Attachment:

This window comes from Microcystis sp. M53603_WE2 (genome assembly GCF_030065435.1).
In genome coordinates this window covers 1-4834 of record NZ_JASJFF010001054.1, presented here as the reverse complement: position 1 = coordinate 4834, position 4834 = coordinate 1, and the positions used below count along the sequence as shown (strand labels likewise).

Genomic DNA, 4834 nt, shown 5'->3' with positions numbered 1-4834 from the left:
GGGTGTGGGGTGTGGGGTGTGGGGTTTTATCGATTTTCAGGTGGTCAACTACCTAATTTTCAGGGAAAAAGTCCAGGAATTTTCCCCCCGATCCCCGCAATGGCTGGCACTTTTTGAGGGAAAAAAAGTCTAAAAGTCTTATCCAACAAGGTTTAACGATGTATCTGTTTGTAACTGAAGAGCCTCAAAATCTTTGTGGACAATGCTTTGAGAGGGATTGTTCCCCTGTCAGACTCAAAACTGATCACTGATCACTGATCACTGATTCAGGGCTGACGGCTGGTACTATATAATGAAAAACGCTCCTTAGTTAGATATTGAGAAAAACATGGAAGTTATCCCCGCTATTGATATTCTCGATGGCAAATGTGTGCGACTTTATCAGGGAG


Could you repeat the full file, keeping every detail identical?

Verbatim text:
This window comes from Microcystis sp. M53603_WE2 (genome assembly GCF_030065435.1).
In genome coordinates this window covers 1-4834 of record NZ_JASJFF010001054.1, presented here as the reverse complement: position 1 = coordinate 4834, position 4834 = coordinate 1, and the positions used below count along the sequence as shown (strand labels likewise).

Genomic DNA, 4834 nt, shown 5'->3' with positions numbered 1-4834 from the left:
GGGTGTGGGGTGTGGGGTGTGGGGTTTTATCGATTTTCAGGTGGTCAACTACCTAATTTTCAGGGAAAAAGTCCAGGAATTTTCCCCCCGATCCCCGCAATGGCTGGCACTTTTTGAGGGAAAAAAAGTCTAAAAGTCTTATCCAACAAGGTTTAACGATGTATCTGTTTGTAACTGAAGAGCCTCAAAATCTTTGTGGACAATGCTTTGAGAGGGATTGTTCCCCTGTCAGACTCAAAACTGATCACTGATCACTGATCACTGATTCAGGGCTGACGGCTGGTACTATATAATGAAAAACGCTCCTTAGTTAGATATTGAGAAAAACATGGAAGTTATCCCCGCTATTGATATTCTCGATGGCAAATGTGTGCGACTTTATCAGGGAG